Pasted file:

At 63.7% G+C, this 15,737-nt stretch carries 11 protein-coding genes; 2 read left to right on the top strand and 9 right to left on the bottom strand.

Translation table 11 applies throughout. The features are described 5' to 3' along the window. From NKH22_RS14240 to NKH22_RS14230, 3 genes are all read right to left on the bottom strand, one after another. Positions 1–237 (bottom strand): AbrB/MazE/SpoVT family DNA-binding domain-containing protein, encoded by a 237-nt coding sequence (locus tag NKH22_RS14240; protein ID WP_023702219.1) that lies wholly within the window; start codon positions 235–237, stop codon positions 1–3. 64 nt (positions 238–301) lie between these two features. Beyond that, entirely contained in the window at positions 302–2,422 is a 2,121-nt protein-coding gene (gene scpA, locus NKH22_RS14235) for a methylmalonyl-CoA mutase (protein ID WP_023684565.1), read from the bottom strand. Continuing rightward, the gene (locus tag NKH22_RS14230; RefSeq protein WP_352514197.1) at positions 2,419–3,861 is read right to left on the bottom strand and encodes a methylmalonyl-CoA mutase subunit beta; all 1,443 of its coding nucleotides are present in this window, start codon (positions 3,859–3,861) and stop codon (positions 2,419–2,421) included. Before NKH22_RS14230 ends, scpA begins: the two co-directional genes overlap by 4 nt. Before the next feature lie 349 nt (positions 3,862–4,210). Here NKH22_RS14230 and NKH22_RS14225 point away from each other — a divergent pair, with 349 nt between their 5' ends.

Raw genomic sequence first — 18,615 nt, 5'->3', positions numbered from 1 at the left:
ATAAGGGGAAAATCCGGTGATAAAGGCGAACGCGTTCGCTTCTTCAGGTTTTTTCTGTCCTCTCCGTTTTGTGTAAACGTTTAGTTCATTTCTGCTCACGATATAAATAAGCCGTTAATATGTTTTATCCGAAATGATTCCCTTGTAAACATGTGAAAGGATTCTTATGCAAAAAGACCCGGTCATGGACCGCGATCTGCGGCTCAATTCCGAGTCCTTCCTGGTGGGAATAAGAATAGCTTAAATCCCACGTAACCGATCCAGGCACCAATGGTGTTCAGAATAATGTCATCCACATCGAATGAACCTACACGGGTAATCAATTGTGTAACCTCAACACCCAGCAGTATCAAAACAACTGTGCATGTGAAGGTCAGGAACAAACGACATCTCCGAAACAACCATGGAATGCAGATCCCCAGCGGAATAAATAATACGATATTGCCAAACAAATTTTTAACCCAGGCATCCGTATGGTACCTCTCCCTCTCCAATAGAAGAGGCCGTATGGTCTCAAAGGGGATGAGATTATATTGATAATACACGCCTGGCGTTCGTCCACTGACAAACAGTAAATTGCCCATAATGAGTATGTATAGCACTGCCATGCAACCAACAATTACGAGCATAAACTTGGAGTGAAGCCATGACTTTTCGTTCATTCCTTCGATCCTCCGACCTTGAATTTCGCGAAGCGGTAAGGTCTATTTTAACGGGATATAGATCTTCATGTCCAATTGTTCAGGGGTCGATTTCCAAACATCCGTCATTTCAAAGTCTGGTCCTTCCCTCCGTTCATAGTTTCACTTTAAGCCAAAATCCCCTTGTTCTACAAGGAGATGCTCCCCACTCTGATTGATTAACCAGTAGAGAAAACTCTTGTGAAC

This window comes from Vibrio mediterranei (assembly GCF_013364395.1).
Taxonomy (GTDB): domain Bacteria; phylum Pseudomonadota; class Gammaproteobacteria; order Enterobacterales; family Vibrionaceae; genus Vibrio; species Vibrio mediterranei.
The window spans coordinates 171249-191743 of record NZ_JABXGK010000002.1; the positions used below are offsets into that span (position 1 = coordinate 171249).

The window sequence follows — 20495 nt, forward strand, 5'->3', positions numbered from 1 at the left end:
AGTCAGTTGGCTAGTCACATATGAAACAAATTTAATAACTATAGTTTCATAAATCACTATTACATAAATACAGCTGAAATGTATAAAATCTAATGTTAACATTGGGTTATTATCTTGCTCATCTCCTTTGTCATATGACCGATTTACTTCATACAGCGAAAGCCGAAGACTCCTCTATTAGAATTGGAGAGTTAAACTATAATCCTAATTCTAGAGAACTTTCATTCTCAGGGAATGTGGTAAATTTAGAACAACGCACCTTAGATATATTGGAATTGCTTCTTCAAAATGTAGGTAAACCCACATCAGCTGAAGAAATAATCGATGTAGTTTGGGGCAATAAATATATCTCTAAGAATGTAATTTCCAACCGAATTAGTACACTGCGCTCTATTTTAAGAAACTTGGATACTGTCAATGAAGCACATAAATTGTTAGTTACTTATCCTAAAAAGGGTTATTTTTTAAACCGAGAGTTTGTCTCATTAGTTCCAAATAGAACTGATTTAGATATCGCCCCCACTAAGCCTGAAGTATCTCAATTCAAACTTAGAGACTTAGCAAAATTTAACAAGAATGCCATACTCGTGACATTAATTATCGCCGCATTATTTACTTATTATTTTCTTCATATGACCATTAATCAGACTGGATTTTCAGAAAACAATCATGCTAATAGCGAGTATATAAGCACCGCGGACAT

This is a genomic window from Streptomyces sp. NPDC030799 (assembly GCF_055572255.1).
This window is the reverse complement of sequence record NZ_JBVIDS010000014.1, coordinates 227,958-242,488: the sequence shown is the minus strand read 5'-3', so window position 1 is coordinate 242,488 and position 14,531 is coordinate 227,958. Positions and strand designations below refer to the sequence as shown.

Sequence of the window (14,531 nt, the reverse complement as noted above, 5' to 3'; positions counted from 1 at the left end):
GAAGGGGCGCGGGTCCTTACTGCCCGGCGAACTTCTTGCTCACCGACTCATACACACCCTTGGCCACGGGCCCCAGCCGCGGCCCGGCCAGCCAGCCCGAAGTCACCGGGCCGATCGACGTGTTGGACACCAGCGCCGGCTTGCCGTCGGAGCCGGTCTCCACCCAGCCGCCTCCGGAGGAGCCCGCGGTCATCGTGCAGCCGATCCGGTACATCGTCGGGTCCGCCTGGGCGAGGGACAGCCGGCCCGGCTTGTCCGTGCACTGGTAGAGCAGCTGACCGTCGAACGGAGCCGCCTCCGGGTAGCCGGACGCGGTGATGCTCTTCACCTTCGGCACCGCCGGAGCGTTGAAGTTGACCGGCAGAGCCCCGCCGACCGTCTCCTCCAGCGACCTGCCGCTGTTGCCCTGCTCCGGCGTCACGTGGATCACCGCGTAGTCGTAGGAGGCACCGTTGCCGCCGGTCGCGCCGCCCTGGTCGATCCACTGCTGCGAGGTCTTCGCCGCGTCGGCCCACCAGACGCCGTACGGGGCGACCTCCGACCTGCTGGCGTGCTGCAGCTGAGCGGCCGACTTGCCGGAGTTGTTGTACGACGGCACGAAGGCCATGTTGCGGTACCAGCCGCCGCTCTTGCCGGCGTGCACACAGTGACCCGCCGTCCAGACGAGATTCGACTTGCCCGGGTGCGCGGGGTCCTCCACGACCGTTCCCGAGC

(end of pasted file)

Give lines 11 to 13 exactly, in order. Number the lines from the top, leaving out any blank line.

This window is the reverse complement of sequence record NZ_JBVIDS010000014.1, coordinates 227,958-242,488: the sequence shown is the minus strand read 5'-3', so window position 1 is coordinate 242,488 and position 14,531 is coordinate 227,958. Positions and strand designations below refer to the sequence as shown.

Sequence of the window (14,531 nt, the reverse complement as noted above, 5' to 3'; positions counted from 1 at the left end):
GAAGGGGCGCGGGTCCTTACTGCCCGGCGAACTTCTTGCTCACCGACTCATACACACCCTTGGCCACGGGCCCCAGCCGCGGCCCGGCCAGCCAGCCCGAAGTCACCGGGCCGATCGACGTGTTGGACACCAGCGCCGGCTTGCCGTCGGAGCCGGTCTCCACCCAGCCGCCTCCGGAGGAGCCCGCGGTCATCGTGCAGCCGATCCGGTACATCGTCGGGTCCGCCTGGGCGAGGGACAGCCGGCCCGGCTTGTCCGTGCACTGGTAGAGCAGCTGACCGTCGAACGGAGCCGCCTCCGGGTAGCCGGACGCGGTGATGCTCTTCACCTTCGGCACCGCCGGAGCGTTGAAGTTGACCGGCAGAGCCCCGCCGACCGTCTCCTCCAGCGACCTGCCGCTGTTGCCCTGCTCCGGCGTCACGTGGATCACCGCGTAGTCGTAGGAGGCACCGTTGCCGCCGGTCGCGCCGCCCTGGTCGATCCACTGCTGCGAGGTCTTCGCCGCGTCGGCCCACCAGACGCCGTACGGGGCGACCTCCGACCTGCTGGCGTGCTGCAGCTGAGCGGCCGACTTGCCGGAGTTGTTGTACGACGGCACGAAGGCCATGTTGCGGTACCAGCCGCCGCTCTTGCCGGCGTGCACACAGTGACCCGCCGTCCAGACGAGATTCGACTTGCCCGGGTGCGCGGGGTCCTCCACGACCGTTCCCGAGC